Top Gun: Maverick, a sequel to the 1980s adventure-thriller film in which Tom Cruise and Val Kilmer combat bad guys for the US Navy, is breaking box office records in America 36 years after the original. It is receiving recognition for another reason, in addition to stunning dogfights with fighter jets. When the film’s trailer was released in 2019, the Taiwanese and Japanese flags were taken from Cruise’s bomber jacket, satisfying Beijing (which claims Taiwan and opposes Japan), but hurting Americans.
The flags were reinstalled when the picture was released late last month by Paramount. Both Americans and Taiwanese applauded. According to some commentators, this was proof that Hollywood was finally standing up to China.
Despite the fact that the film is supposed to be about US military strength, it does not mention or even imply the presence of China, which is a significant omission given what US military officials consistently designate as America’s top security threat. Public warnings about Beijing’s threat to national security are issued on a regular basis. Admiral Michael Gilday, the US Chief of Naval Operations, has stated that “China is the strategic threat to this country.”
Last year’s annual US government danger report stated, “China is increasingly confronting the United States in numerous domains – especially economically, militarily, and technologically – and is seeking to influence global norms.”
According to a new report, Hollywood edits movies for China
The fact that China doesn’t even exist in the setting of Top Gun is an illustration of how Beijing covertly wields power in Hollywood. The film isn’t currently showing in China, but that isn’t the point.
There’s no need to outlaw a picture when, as Top Gun: Maverick demonstrates, a company will censor itself when it comes to how Beijing is portrayed – or not portrayed. Surprisingly, no clear guidelines exist for how, why, or when Beijing will respond.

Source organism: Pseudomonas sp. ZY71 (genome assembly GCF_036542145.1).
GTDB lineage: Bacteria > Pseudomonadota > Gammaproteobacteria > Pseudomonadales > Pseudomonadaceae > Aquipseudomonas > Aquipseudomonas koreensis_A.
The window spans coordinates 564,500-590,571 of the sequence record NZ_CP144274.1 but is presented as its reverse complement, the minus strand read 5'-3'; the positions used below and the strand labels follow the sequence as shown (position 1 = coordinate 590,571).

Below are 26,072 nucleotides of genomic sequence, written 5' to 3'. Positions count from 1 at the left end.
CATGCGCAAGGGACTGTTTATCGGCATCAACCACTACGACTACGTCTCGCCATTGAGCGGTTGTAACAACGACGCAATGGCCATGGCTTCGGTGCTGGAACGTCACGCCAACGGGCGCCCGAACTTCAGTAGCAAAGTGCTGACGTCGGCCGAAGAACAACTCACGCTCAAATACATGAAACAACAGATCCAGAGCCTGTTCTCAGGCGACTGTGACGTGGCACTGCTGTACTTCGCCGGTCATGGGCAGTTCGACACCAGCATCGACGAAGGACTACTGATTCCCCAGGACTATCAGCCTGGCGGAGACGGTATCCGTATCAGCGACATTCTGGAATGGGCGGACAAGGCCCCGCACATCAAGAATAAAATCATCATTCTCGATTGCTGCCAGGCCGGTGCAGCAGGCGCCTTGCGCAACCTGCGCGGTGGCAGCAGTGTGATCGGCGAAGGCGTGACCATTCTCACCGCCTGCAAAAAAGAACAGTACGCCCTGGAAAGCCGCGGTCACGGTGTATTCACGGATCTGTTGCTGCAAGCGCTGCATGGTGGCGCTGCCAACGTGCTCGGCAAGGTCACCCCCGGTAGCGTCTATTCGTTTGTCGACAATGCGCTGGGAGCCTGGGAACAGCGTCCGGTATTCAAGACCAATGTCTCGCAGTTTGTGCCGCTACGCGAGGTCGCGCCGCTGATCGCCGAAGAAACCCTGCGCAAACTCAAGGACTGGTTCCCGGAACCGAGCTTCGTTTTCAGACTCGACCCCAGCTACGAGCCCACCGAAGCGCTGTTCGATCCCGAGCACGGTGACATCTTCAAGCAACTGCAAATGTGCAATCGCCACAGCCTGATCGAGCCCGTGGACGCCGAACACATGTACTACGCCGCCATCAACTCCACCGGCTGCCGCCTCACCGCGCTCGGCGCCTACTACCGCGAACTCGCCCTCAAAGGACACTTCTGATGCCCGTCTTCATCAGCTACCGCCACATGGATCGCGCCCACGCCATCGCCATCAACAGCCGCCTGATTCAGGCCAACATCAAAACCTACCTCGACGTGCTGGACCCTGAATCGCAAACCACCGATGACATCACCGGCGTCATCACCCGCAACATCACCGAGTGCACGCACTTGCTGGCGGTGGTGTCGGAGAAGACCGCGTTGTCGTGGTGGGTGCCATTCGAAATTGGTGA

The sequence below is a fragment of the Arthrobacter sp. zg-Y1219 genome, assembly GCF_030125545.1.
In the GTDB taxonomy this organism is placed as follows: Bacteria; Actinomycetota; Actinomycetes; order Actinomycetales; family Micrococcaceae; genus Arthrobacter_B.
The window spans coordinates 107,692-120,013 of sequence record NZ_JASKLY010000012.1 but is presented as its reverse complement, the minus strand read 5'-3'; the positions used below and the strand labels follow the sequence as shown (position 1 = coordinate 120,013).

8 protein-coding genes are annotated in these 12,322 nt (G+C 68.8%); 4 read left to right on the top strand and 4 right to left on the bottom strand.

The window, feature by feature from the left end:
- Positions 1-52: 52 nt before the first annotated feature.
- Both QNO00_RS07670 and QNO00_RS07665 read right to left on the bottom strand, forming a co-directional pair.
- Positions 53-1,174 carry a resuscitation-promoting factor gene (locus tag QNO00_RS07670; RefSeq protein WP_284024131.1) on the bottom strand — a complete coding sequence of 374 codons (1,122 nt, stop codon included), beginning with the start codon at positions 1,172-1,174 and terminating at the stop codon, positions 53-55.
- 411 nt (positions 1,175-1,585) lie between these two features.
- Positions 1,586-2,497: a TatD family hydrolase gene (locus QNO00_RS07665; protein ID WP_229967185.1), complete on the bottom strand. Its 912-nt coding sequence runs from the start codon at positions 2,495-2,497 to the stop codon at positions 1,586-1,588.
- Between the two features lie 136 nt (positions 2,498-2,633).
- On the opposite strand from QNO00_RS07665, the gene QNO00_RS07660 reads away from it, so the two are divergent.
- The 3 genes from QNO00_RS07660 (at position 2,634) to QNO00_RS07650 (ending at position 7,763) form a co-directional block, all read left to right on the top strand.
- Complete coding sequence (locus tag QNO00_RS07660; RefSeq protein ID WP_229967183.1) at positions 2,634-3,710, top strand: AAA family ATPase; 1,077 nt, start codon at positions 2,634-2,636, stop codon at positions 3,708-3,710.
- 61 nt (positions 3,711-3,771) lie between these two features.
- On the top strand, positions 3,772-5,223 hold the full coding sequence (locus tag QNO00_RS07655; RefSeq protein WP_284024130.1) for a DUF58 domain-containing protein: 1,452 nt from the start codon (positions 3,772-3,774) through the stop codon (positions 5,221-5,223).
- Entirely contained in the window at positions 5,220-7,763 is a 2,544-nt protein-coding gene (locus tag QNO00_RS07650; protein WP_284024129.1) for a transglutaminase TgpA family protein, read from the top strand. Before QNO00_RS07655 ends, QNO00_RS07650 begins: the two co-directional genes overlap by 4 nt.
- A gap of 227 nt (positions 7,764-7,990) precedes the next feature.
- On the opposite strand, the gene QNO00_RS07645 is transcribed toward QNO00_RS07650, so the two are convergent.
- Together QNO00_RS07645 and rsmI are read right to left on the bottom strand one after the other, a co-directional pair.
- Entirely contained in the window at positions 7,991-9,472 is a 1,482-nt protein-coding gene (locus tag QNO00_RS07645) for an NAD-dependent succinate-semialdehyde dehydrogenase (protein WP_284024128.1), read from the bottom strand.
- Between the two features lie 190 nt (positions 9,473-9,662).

Take, for example, the United Pictures-distributed comedy Johnny English Reborn from 2011. Rowan Atkinson portrayed the titular clumsy British spy in the film, which is one of his most well-known roles.
A very basic guide about China and Taiwan.
It begins in a Tibetan monastery – a sensitive subject for Beijing, which prefers only tightly controlled depictions of that Himalayan region – and only grows more contentious from there. The Chinese premier, who is represented as timid and ignorant, must be protected from international criminals.
In the age of Xi Jinping, however, such a film is unlikely to be approved. But what became of Atkinson and the film’s studio?
I’ve seen no evidence that Beijing has penalised Universal for the representation, and Atkinson remains extremely famous in China: Mr Bean’s face is the most common face I remember seeing on Chinese airline televisions, even more than Chinese Chairmen Xi, Hu Jintao, or Mao Zedong, on dozens of flights I’ve travelled in China before and after 2011. The takeaway from this film, as well as hundreds of others that deal with (or don’t deal with) China, is that Beijing can be arbitrary in its tolerance or punishment of a studio or star, and that this is part of the strategy to keep Hollywood on its toes. China gains influence as a result of its capriciousness.
Films critical of China are occasionally shown across the country, and occasionally they are not.
Actors Sharon Stone and Richard Gere, who outraged the party by their activity on Tibet, have had their careers harmed as a result of their criticisms of Beijing. While others, such as actor Christian Bale, who endorsed a Chinese activist, and director Judd Apatow, who made remarks regarding Uighurs, appear to have escaped retaliation.
Is any feature/bug is in keeping with Chinese Communist Party power-wielding methods?
This is a feature, not a bug, and is in keeping with Chinese Communist Party power-wielding methods. As a result, studios are left in the dark on a regular basis. Chinese censorship has become routine for moviegoers, which may explain why a flag patch is misinterpreted as “tough on China.”However, if American admirals are able to speak openly against China, Hollywood’s reliance on muttered and subdued flag symbolism for its most patriotic films appears woefully inadequate.